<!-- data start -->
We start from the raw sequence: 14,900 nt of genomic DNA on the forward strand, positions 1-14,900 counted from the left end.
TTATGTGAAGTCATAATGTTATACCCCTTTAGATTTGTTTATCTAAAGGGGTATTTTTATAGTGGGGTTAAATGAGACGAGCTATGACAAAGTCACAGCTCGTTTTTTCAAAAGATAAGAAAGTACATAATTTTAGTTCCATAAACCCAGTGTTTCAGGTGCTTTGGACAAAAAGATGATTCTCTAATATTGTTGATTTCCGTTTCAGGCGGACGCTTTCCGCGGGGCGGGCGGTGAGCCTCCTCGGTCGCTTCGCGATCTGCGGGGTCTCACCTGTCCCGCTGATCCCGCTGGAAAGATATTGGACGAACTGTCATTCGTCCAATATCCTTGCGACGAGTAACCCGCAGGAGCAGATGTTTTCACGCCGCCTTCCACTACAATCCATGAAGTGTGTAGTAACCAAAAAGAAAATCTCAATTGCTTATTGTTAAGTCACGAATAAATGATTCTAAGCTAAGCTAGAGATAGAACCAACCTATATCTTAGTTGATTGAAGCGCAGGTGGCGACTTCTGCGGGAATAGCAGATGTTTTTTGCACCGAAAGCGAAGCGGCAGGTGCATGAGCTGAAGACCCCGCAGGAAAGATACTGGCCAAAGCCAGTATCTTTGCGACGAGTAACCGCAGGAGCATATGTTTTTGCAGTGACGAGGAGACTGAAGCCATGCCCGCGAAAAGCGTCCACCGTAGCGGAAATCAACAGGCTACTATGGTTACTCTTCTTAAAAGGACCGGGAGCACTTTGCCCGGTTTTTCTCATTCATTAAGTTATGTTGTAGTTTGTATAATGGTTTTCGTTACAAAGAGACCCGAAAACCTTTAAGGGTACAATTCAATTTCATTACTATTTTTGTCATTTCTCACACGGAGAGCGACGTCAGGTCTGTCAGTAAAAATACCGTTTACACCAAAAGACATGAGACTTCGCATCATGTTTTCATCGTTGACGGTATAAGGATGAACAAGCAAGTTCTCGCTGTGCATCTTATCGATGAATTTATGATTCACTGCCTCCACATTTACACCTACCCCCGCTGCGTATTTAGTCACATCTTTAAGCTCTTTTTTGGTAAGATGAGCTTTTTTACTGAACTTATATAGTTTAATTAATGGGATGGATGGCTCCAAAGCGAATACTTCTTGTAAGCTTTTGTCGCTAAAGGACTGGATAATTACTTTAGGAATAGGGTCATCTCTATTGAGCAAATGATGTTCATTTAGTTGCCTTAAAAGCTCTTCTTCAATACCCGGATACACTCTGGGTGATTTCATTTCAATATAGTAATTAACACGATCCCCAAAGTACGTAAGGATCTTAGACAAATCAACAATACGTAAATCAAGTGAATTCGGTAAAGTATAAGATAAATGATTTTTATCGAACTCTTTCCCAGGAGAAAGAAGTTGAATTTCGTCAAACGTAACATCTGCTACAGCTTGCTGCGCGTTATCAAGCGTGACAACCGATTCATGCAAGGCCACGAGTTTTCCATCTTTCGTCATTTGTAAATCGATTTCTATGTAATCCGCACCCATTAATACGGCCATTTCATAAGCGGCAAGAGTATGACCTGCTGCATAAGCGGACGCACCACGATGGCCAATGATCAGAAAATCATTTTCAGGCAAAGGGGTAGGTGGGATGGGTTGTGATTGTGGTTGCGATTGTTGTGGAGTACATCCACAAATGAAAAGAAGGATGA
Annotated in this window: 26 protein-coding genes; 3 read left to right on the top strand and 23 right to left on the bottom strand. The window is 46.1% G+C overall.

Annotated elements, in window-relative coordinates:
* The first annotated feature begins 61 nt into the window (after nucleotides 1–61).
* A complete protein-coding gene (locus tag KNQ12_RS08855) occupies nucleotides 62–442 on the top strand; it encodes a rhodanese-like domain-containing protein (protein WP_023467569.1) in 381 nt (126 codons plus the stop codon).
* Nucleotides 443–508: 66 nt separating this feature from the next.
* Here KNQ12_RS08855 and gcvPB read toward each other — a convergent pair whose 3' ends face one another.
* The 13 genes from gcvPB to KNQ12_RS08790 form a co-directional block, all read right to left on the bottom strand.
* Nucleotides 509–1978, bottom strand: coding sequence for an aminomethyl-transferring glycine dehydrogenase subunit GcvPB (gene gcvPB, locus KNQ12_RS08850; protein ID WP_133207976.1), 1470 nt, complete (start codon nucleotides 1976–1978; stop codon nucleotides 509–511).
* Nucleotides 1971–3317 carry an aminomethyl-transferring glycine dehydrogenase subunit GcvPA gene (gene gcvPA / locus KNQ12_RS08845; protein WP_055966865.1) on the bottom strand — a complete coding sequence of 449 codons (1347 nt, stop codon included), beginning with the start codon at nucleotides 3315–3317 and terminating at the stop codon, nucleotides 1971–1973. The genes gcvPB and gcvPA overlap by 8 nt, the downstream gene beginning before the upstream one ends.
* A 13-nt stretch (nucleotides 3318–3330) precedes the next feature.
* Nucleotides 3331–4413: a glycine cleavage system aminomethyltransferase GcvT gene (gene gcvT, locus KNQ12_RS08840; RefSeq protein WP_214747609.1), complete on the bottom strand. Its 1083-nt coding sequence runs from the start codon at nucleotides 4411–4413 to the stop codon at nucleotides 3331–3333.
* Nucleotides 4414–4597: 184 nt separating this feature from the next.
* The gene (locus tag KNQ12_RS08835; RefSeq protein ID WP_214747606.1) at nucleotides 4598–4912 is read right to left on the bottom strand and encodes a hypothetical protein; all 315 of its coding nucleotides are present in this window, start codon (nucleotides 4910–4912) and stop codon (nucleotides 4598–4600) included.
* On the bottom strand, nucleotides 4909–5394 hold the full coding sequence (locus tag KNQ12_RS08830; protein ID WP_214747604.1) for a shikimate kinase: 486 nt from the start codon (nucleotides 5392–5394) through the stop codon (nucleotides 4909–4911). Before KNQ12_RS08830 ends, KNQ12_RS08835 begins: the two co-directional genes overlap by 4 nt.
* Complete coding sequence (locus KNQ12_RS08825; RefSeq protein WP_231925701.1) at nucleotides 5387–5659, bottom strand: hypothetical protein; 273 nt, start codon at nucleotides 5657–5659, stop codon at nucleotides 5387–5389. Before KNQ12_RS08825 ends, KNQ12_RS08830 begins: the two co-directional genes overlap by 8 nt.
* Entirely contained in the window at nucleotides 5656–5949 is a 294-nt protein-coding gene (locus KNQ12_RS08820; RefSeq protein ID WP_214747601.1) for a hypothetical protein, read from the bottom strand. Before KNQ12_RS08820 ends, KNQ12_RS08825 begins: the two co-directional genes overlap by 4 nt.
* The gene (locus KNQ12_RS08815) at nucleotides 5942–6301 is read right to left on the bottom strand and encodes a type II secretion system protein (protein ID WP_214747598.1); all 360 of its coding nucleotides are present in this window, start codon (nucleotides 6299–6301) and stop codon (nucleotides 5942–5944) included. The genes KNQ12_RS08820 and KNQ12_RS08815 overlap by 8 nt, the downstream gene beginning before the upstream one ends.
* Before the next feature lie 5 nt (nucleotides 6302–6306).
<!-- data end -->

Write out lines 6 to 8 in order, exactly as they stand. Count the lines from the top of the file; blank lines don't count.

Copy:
* A complete protein-coding gene (locus tag KNQ12_RS08855) occupies nucleotides 62–442 on the top strand; it encodes a rhodanese-like domain-containing protein (protein WP_023467569.1) in 381 nt (126 codons plus the stop codon).
* Nucleotides 443–508: 66 nt separating this feature from the next.
* Here KNQ12_RS08855 and gcvPB read toward each other — a convergent pair whose 3' ends face one another.